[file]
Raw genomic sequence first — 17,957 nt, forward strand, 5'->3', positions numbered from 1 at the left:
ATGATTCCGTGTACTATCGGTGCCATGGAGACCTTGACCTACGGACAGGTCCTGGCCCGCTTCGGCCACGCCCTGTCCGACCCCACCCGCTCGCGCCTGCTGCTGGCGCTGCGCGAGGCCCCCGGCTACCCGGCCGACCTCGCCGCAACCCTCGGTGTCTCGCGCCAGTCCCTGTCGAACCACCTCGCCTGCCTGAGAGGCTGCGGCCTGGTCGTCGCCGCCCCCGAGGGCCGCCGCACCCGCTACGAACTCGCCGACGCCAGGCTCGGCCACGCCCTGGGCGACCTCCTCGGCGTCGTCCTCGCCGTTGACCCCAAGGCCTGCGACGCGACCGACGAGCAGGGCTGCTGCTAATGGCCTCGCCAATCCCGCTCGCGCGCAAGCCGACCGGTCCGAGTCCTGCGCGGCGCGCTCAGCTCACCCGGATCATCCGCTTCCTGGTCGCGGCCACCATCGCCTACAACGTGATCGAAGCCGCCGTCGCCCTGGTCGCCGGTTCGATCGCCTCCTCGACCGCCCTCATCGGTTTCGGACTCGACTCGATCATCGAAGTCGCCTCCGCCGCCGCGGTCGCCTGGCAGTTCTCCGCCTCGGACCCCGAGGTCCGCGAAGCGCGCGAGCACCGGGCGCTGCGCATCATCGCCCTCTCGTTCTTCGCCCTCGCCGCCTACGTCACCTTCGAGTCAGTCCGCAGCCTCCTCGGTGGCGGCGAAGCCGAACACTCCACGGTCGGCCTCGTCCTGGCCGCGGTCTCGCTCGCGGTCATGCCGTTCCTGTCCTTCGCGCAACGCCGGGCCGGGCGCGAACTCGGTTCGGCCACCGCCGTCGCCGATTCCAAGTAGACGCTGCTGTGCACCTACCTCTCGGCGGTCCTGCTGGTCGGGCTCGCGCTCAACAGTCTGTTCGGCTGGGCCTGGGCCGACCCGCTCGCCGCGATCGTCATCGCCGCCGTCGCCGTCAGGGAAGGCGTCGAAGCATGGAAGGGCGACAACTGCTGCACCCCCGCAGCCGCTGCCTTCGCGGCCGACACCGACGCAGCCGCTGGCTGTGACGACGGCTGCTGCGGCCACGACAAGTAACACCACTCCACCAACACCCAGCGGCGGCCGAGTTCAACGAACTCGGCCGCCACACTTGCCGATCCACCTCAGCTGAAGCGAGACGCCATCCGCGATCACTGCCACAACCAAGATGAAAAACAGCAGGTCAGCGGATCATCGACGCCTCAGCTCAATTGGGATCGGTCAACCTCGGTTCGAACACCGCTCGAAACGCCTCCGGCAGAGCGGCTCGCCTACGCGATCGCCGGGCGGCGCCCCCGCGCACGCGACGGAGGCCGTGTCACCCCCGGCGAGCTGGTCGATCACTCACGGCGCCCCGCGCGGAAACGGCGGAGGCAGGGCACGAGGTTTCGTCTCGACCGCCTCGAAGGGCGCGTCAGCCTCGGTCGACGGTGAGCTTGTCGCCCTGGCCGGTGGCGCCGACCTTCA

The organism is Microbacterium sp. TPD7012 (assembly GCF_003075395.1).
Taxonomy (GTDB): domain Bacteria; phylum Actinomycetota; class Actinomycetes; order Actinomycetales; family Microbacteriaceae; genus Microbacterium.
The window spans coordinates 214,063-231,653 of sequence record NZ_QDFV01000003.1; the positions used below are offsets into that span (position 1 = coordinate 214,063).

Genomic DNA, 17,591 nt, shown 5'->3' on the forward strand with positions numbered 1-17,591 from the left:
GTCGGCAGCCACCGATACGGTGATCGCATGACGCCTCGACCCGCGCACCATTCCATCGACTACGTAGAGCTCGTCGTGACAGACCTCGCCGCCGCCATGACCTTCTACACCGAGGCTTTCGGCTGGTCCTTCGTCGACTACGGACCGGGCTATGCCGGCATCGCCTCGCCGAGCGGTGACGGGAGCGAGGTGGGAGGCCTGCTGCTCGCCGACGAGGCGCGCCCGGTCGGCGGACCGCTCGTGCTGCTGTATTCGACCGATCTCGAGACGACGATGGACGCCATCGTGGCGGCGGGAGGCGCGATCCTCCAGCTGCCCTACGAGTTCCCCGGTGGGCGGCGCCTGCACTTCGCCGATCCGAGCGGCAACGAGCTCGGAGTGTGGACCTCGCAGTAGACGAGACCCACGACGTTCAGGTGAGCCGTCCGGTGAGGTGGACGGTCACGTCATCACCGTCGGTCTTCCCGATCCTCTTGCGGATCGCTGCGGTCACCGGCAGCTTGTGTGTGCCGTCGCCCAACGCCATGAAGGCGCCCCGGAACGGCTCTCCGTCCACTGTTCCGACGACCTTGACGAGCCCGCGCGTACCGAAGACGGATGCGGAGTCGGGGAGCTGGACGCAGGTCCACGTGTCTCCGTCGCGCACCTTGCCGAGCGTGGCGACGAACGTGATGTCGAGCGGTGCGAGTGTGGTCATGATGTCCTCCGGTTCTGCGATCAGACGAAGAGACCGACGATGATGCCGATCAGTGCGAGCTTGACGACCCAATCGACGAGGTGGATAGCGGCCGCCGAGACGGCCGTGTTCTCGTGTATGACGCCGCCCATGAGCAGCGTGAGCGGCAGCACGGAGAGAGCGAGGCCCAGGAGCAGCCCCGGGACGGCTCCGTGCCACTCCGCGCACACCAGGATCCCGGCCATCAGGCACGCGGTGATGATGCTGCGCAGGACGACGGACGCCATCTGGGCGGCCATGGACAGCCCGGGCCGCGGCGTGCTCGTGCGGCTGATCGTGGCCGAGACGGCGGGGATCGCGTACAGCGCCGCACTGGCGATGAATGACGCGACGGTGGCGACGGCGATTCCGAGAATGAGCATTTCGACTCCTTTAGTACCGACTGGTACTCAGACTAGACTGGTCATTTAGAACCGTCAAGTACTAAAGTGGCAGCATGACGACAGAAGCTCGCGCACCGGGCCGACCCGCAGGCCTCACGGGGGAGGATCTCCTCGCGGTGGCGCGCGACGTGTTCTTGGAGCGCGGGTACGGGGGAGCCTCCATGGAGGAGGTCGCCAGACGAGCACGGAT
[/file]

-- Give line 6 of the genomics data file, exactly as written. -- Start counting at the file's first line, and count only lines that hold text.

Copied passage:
Genomic DNA, 17,591 nt, shown 5'->3' on the forward strand with positions numbered 1-17,591 from the left: